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02.08.17

10 Ways to Get to Yes after You Hear No

YesAuthors and publishers hear the word “NO” frequently. It could be said by the media, distributors, buyers in retail stores, or corporate buyers. However, that doesn’t have to be the final answer. People who say no to one thing may be more likely to say yes if asked again. Use that fact to your advantage when selling to non-bookstore buyers . If your prospect says no, think, “I heard what you said but it’s not what you meant.” You can more easily get to yes when you recognize the top ten tips for getting to yes after you hear no.

  1. Show how you can solve their problems. Begin with an attitude of how you can solve peoples’ problems instead of thinking about how many books you can sell. Producers want a good show for their audiences, retail buyers want products moving off the shelf and corporate buyers want to sell more of their products.
  2. People are reluctant to admit they made a mistake. Once they say no, they will not change their minds unless given new information. Do not tell them they made a bad decision. Instead, agree with them. Take them by surprise by saying, “That’s exactly what I would have said based on the information you have. But if you consider this fact…”
  3. Silence may be the same as “no.” If you leave multiple voicemail messages but do not get a return call, change the message. Have a concise, 20-second message that gives the recipient a reason to call you back.
  4. Rejection is often due to situational factors. People may want to help you, but at the present time may be too busy. When cold calling on the phone, give the recipient a reason to listen to you, then ask, “Is this a good time to talk?”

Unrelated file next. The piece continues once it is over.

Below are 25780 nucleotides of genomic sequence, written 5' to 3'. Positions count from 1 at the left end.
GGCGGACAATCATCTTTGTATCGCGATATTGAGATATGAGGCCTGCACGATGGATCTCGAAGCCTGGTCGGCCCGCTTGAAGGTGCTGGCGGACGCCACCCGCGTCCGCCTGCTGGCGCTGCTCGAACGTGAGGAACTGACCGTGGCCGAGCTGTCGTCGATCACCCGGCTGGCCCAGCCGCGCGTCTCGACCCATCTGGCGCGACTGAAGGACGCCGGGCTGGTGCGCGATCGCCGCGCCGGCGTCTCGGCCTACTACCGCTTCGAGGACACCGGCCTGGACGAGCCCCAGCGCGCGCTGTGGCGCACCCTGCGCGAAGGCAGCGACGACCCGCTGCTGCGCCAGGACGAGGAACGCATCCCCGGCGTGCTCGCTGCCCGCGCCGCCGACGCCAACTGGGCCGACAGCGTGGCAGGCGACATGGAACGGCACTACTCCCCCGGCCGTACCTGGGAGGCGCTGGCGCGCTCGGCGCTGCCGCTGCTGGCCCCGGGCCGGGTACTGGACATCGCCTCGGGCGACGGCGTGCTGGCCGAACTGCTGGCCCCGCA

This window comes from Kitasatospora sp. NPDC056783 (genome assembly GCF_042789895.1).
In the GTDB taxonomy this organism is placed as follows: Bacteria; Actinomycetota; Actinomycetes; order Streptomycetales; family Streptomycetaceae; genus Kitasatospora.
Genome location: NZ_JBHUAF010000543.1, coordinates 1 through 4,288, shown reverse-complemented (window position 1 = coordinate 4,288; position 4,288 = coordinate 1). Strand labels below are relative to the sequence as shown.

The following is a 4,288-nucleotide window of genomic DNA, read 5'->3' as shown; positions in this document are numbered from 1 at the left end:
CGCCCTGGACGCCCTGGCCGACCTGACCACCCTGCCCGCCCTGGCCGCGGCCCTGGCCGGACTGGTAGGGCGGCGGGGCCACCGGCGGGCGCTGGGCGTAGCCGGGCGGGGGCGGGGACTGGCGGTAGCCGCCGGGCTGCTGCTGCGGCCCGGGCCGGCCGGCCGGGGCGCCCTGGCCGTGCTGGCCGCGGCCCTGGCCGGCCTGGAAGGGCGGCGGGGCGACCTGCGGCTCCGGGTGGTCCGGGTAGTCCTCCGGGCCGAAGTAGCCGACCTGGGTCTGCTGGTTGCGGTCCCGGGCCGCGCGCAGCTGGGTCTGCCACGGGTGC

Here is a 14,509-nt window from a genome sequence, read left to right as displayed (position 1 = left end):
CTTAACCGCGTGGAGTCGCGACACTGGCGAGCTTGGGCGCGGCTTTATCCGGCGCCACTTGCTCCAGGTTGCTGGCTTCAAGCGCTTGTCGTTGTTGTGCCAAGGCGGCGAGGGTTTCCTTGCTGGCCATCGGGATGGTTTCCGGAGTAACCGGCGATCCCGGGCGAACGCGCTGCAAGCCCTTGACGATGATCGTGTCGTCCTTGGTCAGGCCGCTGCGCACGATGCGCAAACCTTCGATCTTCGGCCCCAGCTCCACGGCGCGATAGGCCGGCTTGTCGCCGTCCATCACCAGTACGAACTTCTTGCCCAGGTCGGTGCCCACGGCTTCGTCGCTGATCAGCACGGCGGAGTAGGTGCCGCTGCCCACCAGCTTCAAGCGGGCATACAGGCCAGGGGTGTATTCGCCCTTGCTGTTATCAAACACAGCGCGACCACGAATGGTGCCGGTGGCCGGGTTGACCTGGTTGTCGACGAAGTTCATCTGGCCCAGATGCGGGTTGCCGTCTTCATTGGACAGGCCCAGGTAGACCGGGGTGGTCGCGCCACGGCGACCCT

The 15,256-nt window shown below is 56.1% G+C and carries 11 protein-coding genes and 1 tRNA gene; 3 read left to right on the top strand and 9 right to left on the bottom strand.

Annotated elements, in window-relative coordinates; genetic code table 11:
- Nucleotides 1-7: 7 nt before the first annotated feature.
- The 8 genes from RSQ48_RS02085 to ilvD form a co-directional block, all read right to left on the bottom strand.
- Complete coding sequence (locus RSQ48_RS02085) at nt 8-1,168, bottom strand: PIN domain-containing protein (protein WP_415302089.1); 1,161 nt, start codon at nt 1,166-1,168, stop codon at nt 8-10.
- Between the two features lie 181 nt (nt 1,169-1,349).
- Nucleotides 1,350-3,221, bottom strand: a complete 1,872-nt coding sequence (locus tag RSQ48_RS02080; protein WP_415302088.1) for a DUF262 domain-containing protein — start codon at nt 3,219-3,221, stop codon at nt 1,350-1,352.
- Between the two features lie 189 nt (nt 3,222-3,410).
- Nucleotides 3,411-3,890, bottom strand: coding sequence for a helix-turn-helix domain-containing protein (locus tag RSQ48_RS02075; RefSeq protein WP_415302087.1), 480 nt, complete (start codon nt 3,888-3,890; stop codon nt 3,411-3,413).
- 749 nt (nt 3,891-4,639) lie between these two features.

5. In general, people want to be helpful. If they say no too quickly they may feel bad and actually become more willing to help – if you persist professionally.
  6. Start high and work down to a lower level of commitment. Most children learn that if they want a hamster they first ask for a pony.
  7. The prospect – not your product – should be the focus. Do not begin the sales process by asking, “What do you think of my book?” Instead ask, “What can I do to help you?”
  8. The product form is a variable. If prospects want your content delivered as an audiobook they will say no to a printed book.
  9. Listen to your prospects. Try to uncover and sell to their interests, not their positions. Their position may be that they have never used a book as a premium before, so why start now? Their interests lie in selling more of their product, motivating employees or creating a safer workplace. Focus on their interests.
  10. Do not take no personally. Your prospects are not saying no, they are saying, “show me a way your content can help me and I’ll give it another look.” 

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Brian Jud is the Executive Director of the Association of Publishers for Special Sales and author of How to Make Real Money Selling Books and Beyond the Bookstore.


					
				


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